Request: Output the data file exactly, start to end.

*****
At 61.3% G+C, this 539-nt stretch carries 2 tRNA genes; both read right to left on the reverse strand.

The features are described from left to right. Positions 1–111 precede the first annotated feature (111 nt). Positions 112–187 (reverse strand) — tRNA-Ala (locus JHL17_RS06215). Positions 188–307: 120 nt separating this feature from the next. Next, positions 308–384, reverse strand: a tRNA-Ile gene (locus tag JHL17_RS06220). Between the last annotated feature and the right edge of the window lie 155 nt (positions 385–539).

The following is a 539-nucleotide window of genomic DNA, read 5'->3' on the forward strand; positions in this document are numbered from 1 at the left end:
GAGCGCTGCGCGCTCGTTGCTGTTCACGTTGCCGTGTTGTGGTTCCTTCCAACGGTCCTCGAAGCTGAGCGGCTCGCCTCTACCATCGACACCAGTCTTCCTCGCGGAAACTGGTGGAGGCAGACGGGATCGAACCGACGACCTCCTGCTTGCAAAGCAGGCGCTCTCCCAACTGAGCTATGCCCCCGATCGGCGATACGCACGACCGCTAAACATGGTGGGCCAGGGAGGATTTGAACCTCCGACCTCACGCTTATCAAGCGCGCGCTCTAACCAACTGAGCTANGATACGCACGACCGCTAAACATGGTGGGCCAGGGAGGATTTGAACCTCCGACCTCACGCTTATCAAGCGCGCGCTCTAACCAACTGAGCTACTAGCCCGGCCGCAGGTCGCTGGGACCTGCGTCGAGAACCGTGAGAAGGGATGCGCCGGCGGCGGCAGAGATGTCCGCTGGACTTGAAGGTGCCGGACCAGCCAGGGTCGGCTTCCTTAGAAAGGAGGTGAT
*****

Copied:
At 61.3% G+C, this 539-nt stretch carries 2 tRNA genes; both read right to left on the reverse strand.

The features are described from left to right. Positions 1–111 precede the first annotated feature (111 nt). Positions 112–187 (reverse strand) — tRNA-Ala (locus JHL17_RS06215). Positions 188–307: 120 nt separating this feature from the next. Next, positions 308–384, reverse strand: a tRNA-Ile gene (locus tag JHL17_RS06220). Between the last annotated feature and the right edge of the window lie 155 nt (positions 385–539).

The following is a 539-nucleotide window of genomic DNA, read 5'->3' on the forward strand; positions in this document are numbered from 1 at the left end:
GAGCGCTGCGCGCTCGTTGCTGTTCACGTTGCCGTGTTGTGGTTCCTTCCAACGGTCCTCGAAGCTGAGCGGCTCGCCTCTACCATCGACACCAGTCTTCCTCGCGGAAACTGGTGGAGGCAGACGGGATCGAACCGACGACCTCCTGCTTGCAAAGCAGGCGCTCTCCCAACTGAGCTATGCCCCCGATCGGCGATACGCACGACCGCTAAACATGGTGGGCCAGGGAGGATTTGAACCTCCGACCTCACGCTTATCAAGCGCGCGCTCTAACCAACTGAGCTANGATACGCACGACCGCTAAACATGGTGGGCCAGGGAGGATTTGAACCTCCGACCTCACGCTTATCAAGCGCGCGCTCTAACCAACTGAGCTACTAGCCCGGCCGCAGGTCGCTGGGACCTGCGTCGAGAACCGTGAGAAGGGATGCGCCGGCGGCGGCAGAGATGTCCGCTGGACTTGAAGGTGCCGGACCAGCCAGGGTCGGCTTCCTTAGAAAGGAGGTGAT